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Federal Court reaffirms purposive construction over problem-solution approach

On June 17, Justice Gagné of the Federal Court of Canada (the “Court”) reaffirmed the purposive construction approach over the problem-solution approach for assessing patentability in the decision of Benjamin Moore & Co. v. Attorney General of Canada, 2022 FC 923.

The Intellectual Property Institute of Canada (“IPIC”) intervened on behalf of the appellant, Benjamin Moore & Co. IPIC submitted that the Canadian Intellectual Property Office (“CIPO”) continuously misapplied the law set out by the Court and therefore warranted the Court’s intervention.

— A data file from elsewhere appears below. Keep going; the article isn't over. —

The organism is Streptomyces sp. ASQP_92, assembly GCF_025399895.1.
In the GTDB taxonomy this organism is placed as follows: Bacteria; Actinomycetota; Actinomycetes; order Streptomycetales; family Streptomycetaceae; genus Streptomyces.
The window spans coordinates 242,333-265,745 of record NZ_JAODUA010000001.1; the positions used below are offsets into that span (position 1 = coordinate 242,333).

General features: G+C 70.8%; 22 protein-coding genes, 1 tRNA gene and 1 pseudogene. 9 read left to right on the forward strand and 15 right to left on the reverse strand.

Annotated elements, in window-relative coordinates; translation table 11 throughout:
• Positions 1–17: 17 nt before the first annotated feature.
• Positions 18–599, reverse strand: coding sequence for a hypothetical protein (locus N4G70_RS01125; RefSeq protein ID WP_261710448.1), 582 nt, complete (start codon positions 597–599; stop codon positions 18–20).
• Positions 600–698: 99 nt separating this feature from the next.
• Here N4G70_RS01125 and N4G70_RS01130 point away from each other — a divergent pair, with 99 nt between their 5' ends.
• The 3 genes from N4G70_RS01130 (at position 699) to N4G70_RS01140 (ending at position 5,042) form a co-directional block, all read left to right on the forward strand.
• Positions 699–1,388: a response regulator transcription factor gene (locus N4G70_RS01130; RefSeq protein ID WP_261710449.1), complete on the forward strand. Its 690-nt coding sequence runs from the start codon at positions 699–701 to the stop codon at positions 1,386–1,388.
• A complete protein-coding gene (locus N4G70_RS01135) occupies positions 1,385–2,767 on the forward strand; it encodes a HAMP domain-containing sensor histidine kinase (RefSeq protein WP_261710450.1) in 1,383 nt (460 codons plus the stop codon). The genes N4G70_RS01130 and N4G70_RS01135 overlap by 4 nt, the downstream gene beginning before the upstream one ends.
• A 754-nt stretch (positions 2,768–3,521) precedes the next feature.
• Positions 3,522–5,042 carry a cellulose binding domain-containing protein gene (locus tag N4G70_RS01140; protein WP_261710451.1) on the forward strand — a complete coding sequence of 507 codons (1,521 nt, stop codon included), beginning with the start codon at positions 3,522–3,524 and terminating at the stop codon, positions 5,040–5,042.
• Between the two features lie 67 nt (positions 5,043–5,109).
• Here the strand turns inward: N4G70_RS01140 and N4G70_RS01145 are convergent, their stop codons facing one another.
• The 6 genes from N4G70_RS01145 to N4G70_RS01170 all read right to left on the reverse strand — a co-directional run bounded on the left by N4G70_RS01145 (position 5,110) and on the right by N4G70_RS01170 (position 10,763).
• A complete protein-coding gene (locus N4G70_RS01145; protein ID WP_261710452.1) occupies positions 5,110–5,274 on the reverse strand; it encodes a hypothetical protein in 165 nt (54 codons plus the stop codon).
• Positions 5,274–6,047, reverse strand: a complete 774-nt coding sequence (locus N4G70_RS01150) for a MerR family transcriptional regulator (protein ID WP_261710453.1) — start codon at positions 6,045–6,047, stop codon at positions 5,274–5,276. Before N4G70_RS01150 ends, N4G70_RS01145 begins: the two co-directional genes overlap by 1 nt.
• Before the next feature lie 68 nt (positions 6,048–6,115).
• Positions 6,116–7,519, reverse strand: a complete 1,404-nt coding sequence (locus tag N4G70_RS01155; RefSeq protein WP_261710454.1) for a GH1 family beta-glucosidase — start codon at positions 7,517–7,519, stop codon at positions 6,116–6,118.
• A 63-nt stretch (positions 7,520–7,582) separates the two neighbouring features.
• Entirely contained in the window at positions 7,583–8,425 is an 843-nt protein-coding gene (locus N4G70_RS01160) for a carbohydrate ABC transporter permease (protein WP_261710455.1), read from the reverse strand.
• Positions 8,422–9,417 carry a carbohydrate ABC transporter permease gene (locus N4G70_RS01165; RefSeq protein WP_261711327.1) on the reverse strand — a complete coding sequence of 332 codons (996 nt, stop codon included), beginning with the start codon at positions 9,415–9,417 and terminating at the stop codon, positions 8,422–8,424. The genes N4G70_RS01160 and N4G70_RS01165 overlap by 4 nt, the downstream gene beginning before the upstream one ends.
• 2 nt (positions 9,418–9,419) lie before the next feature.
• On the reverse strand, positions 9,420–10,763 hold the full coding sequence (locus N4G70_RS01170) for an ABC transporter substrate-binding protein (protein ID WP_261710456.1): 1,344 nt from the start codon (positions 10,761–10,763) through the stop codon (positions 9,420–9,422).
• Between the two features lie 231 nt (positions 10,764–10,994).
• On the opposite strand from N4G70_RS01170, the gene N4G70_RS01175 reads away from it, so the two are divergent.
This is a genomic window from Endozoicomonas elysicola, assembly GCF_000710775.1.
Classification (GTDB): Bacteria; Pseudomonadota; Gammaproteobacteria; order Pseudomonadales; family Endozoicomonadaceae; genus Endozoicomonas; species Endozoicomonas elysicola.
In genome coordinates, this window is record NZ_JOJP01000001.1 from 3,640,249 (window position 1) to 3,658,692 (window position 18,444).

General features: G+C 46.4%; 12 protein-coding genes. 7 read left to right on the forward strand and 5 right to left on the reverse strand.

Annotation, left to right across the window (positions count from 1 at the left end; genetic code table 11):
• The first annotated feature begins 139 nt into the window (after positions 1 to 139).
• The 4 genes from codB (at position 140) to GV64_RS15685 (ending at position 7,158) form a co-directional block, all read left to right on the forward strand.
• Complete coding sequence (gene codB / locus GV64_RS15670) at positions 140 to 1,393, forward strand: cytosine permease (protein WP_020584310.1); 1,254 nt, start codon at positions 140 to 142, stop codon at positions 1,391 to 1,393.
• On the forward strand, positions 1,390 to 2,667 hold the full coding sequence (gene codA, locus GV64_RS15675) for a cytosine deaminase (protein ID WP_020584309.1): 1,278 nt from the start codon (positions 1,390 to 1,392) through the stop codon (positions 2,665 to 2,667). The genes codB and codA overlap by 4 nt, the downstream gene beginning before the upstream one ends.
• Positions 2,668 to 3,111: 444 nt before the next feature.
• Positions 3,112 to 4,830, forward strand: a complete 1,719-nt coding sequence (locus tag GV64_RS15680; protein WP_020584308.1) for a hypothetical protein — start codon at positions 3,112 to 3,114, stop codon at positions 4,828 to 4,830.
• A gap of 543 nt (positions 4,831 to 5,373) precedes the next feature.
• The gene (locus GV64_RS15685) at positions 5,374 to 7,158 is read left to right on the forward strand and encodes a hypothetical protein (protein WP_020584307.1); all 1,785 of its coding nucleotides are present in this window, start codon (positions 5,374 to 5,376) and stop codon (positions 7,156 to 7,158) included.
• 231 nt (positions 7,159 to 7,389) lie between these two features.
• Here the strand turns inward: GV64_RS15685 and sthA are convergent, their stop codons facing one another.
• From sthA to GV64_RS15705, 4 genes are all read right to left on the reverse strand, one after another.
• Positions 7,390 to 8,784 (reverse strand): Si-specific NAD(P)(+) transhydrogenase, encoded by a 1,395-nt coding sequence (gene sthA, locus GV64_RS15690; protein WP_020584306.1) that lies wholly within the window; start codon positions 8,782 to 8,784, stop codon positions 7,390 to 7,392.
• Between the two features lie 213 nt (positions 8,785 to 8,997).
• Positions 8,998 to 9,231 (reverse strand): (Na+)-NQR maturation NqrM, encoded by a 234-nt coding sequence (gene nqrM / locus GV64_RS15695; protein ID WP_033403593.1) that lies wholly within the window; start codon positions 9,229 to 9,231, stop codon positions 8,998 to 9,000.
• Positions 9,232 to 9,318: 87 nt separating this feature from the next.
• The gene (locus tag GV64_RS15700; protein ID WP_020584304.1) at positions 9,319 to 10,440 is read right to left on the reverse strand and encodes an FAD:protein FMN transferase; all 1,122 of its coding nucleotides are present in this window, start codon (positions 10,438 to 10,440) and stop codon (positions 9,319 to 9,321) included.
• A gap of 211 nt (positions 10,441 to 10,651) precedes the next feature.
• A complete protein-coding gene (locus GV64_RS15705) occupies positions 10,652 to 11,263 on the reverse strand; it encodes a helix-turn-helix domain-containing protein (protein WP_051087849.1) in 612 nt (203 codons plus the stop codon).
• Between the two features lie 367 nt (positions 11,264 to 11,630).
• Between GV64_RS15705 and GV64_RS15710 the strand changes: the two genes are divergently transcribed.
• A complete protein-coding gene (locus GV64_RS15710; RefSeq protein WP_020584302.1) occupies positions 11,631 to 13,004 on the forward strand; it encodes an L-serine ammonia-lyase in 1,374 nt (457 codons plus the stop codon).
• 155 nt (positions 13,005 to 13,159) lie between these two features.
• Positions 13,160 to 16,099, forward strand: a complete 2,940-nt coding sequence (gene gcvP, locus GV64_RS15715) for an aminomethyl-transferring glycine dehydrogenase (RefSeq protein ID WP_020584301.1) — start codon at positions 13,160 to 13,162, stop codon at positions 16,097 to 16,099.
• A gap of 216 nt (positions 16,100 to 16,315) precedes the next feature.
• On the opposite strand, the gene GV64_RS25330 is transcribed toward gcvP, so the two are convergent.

Specifically, IPIC proposed, and the Court adopted in its judgement, the following framework for assessing the patentability of computer-implemented inventions:

a) Purposively construe the claim;

b) Ask whether the construed claim as a whole consists of only a mere scientific principle or abstract theorem, or whether it comprises a practical application that employs a scientific principle or abstract theorem; and

c) If the construed claim comprises a practical application, assess the construed claim for the remaining patentability criteria: statutory categories and judicial exclusions, as well as novelty, obviousness, and utility.

It remains to be seen how CIPO would react to this decision.

See the full text of the decision here.

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